Statistically, the corporate landscape in the U.S. doesn't differ much from that of Germany. Small and midsize enterprises employ slightly more than half of the U.S. workforce and contribute roughly 50 percent to GDP, according to statistics of the U.S. International Trade Commission, similar to Germany's numbers.
Tinkerers vs. Entrepreneurs
Philosophically, though, the two countries' small and midsize businesses couldn't be further apart. "In the U.S., the focus is on entrepreneurship—it's important to be a businessman and self-employed," said Volker Wittberg, professor at a university of applied sciences in Bielefeld, which trains future Mittelstand employees. "Germany is a tinkering country, where you found a company once you've made an invention. Mittelstand is about products, not so much about the people behind."
The Mittelstand has survived many changes. With the rise of iron, steel, and coal production as well as the chemical and electrical industries, and the establishment of stock corporations, capital shifted away from family-owned businesses to larger private companies. Nazi control of business during World War II led to the strengthening of industrial conglomerates. The Mittelstand rebounded after the war, when the country's destruction required Germans to start over, and small businesses slowly began to flourish again.
Mittelstand companies prove that you don't have to be big to export. Lunor AG, a six-person manufacturer of high-end eyeglasses, generates half its business abroad. South Korea is its fastest-growing market. Customers include Steve Jobs, Tom Cruise, and Madonna.
The Mittelstand has plenty of political clout and isn't afraid to use it. Last spring, when Germany was called on to assist Greece, the BVMW German Association for Small & Medium-Sized Businesses complained that the rescue package would worsen financing conditions for them. More recently the organization criticized the emerging Basel III international accord on bank capital standards, saying the new standard continues to treat loans to Mittelstand firms as riskier than they really are.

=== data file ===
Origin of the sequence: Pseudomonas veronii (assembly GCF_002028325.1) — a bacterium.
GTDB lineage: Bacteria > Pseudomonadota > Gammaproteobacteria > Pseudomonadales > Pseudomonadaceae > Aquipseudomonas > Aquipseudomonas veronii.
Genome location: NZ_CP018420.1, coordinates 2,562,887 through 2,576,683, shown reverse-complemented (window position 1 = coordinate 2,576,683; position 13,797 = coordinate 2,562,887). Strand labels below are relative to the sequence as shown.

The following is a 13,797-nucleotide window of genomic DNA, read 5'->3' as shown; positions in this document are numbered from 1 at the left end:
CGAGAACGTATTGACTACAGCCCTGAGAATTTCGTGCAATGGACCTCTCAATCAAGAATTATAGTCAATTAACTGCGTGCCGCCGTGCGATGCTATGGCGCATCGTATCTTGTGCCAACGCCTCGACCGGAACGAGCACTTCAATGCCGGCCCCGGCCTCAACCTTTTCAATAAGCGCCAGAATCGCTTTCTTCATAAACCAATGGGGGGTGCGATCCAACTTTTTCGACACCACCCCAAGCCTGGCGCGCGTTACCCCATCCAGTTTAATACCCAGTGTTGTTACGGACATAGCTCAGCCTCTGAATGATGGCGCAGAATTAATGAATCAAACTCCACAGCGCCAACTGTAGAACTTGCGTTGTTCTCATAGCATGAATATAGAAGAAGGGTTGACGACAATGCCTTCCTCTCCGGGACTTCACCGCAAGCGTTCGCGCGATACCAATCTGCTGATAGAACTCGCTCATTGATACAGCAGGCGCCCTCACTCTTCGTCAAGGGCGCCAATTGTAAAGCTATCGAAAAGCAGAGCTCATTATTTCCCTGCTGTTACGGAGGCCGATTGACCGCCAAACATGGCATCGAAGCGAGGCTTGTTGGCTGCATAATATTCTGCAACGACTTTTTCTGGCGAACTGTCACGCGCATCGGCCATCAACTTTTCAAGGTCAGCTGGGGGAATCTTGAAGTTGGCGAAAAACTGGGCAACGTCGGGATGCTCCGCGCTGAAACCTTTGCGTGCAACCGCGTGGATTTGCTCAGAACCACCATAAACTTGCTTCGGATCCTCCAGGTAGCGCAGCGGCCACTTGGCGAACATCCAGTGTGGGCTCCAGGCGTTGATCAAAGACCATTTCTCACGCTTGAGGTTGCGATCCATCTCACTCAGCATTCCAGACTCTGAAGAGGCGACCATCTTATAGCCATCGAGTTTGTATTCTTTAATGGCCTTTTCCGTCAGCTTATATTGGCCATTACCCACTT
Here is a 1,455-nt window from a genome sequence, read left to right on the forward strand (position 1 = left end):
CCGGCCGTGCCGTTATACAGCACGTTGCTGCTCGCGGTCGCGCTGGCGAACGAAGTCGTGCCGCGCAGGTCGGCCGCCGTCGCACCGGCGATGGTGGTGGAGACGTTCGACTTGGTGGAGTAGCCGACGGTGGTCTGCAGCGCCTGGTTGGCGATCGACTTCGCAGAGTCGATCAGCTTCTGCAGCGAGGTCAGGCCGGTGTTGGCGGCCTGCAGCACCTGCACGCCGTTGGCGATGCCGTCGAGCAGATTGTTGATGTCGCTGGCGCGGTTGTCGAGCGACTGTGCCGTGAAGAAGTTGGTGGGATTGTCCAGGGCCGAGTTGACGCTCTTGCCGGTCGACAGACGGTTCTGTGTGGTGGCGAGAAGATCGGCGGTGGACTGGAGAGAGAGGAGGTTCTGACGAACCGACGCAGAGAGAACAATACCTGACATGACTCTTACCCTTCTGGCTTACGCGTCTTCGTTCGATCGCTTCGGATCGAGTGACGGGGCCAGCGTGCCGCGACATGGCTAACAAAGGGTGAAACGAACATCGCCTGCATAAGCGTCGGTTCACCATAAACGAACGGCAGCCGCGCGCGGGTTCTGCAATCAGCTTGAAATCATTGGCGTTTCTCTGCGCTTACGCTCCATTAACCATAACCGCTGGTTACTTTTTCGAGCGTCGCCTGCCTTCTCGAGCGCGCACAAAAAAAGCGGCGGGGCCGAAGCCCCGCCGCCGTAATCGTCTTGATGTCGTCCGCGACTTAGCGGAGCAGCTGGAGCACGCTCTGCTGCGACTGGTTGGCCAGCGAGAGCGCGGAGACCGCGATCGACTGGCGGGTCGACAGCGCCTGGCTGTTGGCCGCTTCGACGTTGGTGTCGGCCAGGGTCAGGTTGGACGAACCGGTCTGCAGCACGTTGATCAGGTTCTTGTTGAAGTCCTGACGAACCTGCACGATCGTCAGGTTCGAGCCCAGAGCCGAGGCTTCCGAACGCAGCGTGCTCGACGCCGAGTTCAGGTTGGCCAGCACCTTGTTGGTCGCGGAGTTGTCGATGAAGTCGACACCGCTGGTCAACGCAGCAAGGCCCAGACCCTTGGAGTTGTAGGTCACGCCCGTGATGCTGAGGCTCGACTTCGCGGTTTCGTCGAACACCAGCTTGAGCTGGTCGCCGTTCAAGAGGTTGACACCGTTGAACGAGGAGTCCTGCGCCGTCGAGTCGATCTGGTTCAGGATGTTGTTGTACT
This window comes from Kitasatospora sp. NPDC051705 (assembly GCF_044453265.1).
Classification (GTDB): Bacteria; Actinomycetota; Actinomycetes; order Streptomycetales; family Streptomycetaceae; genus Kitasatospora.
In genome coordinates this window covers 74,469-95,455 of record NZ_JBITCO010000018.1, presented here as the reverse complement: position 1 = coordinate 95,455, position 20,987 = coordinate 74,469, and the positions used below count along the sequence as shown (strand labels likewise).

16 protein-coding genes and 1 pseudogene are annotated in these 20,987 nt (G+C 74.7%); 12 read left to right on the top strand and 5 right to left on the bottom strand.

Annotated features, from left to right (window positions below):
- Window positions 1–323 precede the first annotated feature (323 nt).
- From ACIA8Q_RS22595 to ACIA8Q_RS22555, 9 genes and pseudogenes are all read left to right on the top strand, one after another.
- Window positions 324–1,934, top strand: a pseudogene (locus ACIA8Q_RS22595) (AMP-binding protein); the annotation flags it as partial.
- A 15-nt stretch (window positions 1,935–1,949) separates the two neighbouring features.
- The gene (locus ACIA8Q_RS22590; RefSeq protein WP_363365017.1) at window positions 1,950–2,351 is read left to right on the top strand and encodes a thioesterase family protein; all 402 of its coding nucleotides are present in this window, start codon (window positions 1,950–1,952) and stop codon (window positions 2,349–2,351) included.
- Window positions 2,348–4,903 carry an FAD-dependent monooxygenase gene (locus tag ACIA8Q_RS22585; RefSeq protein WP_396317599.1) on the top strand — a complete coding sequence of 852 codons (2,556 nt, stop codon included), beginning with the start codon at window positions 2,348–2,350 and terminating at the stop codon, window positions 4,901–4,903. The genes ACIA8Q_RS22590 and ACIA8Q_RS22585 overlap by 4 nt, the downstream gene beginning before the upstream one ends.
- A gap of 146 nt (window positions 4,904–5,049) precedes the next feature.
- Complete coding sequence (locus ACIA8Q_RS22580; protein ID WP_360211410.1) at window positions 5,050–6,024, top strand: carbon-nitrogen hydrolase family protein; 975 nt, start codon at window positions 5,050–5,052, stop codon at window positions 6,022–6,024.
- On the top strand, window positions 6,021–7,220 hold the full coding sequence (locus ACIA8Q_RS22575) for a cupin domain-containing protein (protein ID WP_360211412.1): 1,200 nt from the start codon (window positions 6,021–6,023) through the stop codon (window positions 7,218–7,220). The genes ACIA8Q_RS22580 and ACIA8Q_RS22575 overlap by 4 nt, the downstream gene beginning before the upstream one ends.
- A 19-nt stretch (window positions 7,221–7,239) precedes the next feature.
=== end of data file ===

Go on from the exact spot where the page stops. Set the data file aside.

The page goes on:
One challenge for the Mittelstand is its heavy concentration in four sectors that have moved down the value chain over the past half-century: machine tools, auto parts, chemicals, and electrical equipment. While the Mittelstand includes world-beaters, there's no statistical evidence that the sector as a whole is an overachiever, says Adam Posen, a senior fellow at the Peterson Institute for International Economics in Washington. Given Germany's high savings rate, strong educational system, and other advantages, the country might be performing even better if its corporate sector were organized in a more modern way, Posen argues.
Mittelstand backers, though, insist they already have a winning formula. Just ask Micon, the company whose equipment is being used to rescue the Chilean miners. "If we can just keep developing our equipment and make it even more reliable than it already is, then I think we have a good chance to keep growing over the next 10 years," says founder Juergens. Tinkerers, it seems, still have a future.